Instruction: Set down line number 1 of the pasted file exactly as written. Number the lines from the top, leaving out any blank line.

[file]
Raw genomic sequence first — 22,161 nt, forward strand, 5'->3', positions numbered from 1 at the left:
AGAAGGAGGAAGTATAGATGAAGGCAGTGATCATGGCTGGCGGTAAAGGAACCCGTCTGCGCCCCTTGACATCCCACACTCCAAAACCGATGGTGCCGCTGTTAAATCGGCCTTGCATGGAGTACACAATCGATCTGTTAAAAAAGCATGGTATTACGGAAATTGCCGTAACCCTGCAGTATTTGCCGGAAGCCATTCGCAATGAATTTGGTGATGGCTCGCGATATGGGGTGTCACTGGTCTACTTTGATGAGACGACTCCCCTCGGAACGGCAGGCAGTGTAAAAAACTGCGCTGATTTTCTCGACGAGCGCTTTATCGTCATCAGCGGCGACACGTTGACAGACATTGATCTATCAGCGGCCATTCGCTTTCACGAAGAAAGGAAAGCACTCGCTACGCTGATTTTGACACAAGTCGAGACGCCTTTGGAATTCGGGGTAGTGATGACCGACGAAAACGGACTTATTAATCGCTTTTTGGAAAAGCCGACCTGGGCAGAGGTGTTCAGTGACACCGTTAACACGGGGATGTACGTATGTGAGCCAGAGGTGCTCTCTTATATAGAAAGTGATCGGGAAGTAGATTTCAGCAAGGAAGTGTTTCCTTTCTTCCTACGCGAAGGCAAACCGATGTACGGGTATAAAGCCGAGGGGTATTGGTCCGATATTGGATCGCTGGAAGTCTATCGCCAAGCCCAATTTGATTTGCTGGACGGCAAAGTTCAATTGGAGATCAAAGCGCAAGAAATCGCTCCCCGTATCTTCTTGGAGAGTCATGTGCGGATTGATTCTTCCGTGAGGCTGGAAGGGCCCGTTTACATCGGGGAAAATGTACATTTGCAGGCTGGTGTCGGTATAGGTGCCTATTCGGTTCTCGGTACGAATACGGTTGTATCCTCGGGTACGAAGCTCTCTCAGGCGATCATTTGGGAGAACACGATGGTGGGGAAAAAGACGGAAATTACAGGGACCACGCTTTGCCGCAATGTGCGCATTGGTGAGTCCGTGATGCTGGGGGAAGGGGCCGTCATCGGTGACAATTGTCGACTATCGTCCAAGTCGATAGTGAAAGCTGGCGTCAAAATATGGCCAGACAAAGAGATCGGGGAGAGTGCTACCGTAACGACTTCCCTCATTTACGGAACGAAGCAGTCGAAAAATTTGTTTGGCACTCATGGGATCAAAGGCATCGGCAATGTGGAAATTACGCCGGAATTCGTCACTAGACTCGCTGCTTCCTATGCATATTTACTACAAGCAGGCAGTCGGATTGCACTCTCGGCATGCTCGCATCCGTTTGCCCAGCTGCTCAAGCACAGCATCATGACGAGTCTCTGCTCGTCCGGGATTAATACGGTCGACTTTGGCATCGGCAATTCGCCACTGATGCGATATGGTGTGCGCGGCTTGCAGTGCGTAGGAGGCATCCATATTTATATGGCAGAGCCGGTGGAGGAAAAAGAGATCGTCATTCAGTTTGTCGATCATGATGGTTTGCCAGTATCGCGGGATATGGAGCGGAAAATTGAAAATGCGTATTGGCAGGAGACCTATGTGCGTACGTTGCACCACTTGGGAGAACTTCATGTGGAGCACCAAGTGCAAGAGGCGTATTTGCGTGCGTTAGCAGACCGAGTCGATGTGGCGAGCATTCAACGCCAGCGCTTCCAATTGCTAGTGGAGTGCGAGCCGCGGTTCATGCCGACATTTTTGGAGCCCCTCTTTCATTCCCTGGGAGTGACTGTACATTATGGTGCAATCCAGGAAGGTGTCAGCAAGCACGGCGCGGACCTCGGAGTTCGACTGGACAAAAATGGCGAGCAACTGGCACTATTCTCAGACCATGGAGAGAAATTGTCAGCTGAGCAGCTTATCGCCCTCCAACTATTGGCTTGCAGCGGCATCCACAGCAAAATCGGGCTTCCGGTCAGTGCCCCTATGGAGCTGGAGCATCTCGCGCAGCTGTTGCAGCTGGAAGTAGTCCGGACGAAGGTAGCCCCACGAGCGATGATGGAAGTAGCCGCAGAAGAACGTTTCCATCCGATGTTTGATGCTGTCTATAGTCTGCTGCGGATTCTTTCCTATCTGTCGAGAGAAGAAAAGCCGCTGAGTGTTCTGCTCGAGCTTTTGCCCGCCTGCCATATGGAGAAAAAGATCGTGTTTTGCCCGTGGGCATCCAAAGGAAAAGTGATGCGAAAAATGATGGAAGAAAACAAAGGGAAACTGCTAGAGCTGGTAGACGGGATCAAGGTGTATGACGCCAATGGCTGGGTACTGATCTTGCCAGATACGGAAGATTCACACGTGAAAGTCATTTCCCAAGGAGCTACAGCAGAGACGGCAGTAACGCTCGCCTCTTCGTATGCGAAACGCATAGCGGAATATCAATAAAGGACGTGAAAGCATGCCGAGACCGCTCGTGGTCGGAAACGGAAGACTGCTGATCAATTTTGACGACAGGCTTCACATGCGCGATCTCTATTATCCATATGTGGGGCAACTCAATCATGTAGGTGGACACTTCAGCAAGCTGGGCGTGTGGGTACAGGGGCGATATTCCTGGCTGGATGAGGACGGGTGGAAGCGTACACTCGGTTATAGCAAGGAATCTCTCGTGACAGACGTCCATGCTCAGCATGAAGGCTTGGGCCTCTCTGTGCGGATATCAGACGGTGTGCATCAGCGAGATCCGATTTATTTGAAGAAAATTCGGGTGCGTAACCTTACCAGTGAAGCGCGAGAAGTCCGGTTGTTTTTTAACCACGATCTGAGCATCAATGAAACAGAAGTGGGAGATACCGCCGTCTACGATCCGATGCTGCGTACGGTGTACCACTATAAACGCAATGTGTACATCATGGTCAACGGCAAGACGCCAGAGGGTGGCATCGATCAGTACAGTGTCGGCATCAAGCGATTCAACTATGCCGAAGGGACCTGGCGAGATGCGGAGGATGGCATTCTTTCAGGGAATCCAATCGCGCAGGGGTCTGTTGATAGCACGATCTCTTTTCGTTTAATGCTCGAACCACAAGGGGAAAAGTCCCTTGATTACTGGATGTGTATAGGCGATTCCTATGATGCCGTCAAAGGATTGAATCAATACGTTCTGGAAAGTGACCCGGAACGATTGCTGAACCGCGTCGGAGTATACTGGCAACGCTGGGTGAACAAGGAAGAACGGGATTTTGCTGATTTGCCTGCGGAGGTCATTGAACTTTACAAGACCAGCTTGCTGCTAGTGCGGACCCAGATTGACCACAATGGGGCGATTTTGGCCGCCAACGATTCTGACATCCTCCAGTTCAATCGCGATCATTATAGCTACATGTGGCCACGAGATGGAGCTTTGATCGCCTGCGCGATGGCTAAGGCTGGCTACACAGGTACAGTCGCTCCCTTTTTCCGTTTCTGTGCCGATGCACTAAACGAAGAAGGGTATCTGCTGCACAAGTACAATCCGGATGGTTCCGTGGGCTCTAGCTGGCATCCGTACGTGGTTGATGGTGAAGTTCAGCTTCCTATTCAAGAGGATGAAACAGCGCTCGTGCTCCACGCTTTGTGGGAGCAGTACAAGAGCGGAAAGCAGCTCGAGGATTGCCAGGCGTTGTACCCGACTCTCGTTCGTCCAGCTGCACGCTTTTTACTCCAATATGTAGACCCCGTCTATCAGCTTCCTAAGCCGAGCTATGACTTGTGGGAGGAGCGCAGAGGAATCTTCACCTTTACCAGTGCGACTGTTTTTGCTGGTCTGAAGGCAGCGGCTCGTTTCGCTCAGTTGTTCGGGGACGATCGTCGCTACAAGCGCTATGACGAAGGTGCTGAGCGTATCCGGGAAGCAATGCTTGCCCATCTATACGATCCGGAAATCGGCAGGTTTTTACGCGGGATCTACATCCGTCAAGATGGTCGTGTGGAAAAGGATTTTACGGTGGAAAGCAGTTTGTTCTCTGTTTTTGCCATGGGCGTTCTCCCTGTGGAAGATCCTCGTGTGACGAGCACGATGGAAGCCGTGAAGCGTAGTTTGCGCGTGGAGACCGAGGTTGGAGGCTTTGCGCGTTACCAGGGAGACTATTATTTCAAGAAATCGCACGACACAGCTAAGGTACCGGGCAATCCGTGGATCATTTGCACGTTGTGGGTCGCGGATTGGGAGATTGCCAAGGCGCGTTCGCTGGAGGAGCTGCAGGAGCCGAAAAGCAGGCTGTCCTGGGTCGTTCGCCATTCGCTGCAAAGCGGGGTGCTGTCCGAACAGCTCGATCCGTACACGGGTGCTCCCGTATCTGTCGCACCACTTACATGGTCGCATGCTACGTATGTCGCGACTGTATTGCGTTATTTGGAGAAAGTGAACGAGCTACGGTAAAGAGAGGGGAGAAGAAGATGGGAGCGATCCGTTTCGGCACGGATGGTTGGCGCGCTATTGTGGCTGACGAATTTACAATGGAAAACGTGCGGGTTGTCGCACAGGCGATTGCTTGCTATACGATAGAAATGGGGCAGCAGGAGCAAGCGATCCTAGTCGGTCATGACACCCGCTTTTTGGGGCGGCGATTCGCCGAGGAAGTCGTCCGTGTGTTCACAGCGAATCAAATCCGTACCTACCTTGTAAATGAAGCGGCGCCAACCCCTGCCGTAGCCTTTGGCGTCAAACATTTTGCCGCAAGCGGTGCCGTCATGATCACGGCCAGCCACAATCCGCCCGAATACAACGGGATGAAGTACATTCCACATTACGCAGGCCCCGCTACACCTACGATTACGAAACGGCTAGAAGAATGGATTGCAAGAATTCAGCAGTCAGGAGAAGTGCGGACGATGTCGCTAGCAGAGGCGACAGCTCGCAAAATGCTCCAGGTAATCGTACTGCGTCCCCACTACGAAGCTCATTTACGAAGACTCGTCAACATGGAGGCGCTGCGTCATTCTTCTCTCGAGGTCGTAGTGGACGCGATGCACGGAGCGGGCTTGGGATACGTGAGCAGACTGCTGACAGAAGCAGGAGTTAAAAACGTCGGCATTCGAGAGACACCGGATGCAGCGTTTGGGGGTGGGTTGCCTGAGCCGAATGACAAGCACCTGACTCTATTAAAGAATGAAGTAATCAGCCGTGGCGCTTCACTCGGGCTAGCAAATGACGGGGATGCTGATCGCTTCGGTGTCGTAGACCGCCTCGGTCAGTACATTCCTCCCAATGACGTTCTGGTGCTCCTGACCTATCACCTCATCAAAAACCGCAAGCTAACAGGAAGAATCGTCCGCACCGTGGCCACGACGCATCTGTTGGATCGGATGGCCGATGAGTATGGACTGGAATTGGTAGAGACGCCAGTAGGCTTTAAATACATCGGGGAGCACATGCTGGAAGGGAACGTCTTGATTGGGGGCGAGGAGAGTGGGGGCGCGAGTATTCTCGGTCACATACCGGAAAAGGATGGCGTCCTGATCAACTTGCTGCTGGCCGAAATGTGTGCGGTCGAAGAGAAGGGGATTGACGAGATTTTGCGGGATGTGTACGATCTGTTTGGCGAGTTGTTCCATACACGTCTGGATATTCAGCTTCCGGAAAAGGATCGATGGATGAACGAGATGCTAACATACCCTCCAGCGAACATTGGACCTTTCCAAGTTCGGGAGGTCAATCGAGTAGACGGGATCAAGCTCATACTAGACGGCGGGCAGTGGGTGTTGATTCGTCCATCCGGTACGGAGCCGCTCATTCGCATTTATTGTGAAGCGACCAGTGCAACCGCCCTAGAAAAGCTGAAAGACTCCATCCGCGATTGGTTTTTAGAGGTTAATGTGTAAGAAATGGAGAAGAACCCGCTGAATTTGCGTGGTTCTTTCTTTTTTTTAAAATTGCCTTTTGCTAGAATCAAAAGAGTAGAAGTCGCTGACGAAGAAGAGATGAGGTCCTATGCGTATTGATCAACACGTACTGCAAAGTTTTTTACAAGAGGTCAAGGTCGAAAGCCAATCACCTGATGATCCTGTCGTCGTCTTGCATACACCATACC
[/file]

Raw genomic sequence first — 22,161 nt, forward strand, 5'->3', positions numbered from 1 at the left: